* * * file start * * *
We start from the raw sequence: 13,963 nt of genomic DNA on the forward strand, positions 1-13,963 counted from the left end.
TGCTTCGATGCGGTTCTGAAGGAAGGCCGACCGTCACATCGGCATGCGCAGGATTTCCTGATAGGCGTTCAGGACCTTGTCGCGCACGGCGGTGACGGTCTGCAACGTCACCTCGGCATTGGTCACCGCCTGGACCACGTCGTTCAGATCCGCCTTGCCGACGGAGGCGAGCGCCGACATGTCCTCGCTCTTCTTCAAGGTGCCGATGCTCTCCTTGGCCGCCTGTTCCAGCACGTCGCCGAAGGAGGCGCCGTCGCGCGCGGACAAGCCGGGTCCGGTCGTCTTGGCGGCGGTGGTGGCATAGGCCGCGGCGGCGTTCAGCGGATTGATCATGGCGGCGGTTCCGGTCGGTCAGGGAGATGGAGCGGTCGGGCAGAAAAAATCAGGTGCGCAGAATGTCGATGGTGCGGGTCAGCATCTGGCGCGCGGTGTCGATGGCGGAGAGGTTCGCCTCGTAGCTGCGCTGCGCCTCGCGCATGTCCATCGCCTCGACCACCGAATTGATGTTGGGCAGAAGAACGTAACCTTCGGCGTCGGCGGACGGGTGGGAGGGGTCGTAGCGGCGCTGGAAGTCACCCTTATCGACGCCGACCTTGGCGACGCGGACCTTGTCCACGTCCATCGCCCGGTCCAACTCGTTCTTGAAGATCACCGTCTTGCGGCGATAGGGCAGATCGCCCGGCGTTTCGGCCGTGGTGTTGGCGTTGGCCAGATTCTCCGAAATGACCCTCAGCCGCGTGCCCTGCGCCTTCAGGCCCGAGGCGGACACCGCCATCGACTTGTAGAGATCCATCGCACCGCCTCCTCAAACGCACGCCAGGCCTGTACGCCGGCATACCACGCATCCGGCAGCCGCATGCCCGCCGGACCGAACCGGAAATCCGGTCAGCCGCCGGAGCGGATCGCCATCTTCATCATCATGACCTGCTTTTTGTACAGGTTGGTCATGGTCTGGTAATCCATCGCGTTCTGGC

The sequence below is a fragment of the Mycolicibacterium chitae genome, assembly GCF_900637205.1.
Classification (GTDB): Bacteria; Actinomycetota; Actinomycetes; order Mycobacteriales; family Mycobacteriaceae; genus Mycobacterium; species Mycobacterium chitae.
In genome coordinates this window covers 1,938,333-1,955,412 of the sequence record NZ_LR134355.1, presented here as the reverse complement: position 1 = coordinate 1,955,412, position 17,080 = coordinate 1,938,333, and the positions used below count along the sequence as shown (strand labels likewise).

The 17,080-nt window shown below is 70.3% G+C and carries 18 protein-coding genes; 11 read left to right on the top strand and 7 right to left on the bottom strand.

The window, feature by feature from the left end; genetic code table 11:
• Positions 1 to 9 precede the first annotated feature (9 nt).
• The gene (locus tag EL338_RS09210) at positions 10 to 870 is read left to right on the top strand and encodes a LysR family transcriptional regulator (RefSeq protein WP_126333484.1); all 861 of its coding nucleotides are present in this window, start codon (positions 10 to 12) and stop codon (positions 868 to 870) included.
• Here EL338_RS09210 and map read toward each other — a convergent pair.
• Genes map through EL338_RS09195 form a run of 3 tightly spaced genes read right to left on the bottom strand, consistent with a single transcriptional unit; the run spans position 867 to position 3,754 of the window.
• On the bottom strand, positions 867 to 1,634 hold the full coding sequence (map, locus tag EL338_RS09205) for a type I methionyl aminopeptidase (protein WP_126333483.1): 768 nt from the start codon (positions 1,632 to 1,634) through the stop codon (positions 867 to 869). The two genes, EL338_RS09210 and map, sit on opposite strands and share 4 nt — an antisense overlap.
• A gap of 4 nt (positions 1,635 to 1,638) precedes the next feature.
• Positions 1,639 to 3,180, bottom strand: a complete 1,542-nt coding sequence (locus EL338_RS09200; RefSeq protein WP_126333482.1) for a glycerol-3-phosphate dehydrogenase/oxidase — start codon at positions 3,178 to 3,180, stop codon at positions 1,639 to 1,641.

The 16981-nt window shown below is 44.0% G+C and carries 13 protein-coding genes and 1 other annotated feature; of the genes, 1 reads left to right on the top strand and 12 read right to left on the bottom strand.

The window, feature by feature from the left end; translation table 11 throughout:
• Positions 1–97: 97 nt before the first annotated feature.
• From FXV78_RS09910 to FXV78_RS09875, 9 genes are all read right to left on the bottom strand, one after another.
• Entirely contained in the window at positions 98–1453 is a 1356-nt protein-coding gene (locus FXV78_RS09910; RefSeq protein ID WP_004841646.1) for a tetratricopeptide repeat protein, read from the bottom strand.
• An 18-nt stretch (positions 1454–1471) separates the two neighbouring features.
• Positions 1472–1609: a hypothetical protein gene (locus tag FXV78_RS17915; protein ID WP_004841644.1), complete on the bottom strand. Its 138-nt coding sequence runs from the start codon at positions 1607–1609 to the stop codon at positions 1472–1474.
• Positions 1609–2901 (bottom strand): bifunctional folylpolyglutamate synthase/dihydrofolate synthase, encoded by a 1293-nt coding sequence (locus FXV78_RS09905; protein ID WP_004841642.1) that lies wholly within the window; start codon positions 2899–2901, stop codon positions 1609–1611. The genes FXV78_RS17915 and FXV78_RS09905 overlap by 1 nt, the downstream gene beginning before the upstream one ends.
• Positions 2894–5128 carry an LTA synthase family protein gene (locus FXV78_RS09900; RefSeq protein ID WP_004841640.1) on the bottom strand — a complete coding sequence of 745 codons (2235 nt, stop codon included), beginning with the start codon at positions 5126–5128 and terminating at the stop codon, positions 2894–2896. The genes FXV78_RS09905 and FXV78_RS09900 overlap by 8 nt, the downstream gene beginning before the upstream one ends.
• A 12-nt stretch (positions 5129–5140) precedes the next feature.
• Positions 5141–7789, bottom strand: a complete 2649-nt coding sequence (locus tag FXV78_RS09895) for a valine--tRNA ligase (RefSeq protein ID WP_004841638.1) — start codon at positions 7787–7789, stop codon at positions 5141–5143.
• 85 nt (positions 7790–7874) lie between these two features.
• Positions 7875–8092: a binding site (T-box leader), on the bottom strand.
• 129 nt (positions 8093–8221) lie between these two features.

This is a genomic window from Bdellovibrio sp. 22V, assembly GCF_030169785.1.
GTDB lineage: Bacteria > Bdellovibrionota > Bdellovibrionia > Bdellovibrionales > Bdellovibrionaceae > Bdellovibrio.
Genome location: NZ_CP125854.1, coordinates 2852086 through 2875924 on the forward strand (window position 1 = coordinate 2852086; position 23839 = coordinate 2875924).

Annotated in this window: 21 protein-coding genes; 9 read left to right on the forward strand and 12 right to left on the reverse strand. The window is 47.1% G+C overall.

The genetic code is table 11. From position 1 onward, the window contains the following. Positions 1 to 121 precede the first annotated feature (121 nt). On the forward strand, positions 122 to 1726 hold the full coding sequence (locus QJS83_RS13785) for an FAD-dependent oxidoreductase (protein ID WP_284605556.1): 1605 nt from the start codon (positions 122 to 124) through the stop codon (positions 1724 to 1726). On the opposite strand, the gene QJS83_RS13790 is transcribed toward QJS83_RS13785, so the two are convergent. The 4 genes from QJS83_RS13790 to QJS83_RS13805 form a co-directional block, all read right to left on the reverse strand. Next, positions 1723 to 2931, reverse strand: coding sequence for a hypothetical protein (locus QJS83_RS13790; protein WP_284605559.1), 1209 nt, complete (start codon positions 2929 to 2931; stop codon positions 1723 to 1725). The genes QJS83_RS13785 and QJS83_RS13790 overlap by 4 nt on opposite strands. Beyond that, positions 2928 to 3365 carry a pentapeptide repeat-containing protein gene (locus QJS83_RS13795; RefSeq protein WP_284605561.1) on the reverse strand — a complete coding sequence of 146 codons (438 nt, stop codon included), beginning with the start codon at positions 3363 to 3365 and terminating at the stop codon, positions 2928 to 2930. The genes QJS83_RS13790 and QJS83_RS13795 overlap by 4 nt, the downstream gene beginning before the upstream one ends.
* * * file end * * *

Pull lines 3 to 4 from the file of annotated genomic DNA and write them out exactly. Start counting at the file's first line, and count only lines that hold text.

The sequence below is a fragment of the Mycolicibacterium chitae genome, assembly GCF_900637205.1.
Classification (GTDB): Bacteria; Actinomycetota; Actinomycetes; order Mycobacteriales; family Mycobacteriaceae; genus Mycobacterium; species Mycobacterium chitae.